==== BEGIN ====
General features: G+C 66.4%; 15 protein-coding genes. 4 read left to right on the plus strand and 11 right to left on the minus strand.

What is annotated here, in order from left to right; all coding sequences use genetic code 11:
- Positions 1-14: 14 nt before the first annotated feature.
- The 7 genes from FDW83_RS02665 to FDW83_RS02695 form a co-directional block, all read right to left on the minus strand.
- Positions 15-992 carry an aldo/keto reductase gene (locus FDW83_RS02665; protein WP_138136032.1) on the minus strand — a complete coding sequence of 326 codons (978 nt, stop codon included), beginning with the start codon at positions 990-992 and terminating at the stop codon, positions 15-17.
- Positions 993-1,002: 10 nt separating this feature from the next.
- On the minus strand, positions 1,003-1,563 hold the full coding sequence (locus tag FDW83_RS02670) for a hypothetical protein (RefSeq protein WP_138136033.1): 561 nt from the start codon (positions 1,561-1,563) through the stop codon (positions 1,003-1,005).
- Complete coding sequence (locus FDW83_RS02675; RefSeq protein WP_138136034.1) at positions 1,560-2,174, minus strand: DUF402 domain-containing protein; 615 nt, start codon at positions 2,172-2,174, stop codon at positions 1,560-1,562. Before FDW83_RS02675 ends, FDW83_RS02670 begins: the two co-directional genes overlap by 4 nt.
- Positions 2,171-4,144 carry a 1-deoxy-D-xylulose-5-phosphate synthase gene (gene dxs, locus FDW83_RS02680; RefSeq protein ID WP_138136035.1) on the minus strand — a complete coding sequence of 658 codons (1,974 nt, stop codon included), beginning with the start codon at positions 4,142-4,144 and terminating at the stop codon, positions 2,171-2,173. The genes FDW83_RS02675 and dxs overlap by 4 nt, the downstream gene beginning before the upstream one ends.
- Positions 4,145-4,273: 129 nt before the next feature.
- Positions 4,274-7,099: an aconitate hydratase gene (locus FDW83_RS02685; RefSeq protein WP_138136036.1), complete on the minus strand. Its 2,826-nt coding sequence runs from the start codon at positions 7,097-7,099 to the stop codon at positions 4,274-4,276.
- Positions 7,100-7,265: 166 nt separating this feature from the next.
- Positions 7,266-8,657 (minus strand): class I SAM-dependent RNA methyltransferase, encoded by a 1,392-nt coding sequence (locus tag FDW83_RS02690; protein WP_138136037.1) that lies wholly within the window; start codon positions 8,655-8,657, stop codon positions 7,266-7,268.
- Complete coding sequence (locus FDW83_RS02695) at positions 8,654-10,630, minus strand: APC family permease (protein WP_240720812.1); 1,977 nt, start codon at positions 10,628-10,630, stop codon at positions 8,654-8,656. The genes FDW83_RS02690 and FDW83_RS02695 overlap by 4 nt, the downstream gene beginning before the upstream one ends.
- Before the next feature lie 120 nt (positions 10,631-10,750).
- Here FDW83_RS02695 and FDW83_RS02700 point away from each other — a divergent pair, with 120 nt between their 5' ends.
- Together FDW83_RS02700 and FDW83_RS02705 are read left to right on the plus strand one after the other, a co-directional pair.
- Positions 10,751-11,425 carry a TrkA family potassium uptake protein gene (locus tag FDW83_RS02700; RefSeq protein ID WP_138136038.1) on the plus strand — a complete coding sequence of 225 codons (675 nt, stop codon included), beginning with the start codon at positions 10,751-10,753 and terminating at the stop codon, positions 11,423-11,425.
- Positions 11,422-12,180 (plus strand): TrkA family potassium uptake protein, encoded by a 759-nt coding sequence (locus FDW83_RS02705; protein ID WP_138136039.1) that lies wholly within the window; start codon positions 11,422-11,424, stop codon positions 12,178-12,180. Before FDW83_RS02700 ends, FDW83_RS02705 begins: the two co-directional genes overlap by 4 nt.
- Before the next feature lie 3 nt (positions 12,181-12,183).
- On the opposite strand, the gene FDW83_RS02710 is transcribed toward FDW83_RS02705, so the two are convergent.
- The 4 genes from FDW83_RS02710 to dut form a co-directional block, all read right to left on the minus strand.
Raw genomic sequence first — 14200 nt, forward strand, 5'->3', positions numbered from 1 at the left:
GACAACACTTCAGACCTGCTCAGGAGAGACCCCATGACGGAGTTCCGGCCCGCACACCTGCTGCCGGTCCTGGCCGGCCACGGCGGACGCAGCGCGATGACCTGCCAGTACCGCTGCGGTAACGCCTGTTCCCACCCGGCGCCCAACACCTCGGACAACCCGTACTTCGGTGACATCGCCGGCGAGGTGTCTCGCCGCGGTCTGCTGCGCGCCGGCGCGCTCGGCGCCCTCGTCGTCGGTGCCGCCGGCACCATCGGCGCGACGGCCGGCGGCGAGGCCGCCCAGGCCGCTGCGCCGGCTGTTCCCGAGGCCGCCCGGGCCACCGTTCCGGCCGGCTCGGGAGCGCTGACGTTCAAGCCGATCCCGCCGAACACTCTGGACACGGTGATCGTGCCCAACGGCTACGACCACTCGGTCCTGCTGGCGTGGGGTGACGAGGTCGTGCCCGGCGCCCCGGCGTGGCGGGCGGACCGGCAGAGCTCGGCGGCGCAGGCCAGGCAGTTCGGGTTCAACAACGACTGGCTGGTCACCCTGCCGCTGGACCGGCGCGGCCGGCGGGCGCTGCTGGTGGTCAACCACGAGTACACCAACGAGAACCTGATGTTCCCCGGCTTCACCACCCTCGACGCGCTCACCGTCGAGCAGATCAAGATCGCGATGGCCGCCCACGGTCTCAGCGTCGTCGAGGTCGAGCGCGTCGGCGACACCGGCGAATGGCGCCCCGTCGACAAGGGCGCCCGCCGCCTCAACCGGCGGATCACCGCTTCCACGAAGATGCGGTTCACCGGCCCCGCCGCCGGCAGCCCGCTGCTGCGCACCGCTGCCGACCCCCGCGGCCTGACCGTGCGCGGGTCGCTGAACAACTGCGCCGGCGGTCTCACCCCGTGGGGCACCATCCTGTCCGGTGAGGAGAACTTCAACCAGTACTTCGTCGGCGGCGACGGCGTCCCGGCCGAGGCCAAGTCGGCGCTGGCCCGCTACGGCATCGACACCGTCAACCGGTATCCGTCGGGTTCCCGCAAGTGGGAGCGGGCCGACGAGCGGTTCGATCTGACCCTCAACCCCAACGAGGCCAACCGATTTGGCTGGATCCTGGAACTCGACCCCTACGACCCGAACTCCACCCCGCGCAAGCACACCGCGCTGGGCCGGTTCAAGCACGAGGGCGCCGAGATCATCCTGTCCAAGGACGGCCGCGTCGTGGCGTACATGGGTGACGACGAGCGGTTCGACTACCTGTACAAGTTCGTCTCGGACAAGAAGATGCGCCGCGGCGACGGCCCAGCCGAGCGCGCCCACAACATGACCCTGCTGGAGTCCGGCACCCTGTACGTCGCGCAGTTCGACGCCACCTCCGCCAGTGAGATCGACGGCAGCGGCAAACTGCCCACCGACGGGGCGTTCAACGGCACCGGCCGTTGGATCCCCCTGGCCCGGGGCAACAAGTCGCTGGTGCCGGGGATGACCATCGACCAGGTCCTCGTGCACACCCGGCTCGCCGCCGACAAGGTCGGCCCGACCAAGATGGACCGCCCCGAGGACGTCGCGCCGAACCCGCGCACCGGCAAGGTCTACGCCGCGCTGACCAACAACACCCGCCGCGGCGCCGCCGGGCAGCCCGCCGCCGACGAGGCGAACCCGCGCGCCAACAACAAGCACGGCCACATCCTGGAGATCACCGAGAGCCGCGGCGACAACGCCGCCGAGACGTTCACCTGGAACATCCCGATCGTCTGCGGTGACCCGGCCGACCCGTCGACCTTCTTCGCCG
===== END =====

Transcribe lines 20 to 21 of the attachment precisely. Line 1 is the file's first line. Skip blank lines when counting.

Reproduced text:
- Before the next feature lie 3 nt (positions 12,181-12,183).
- On the opposite strand, the gene FDW83_RS02710 is transcribed toward FDW83_RS02705, so the two are convergent.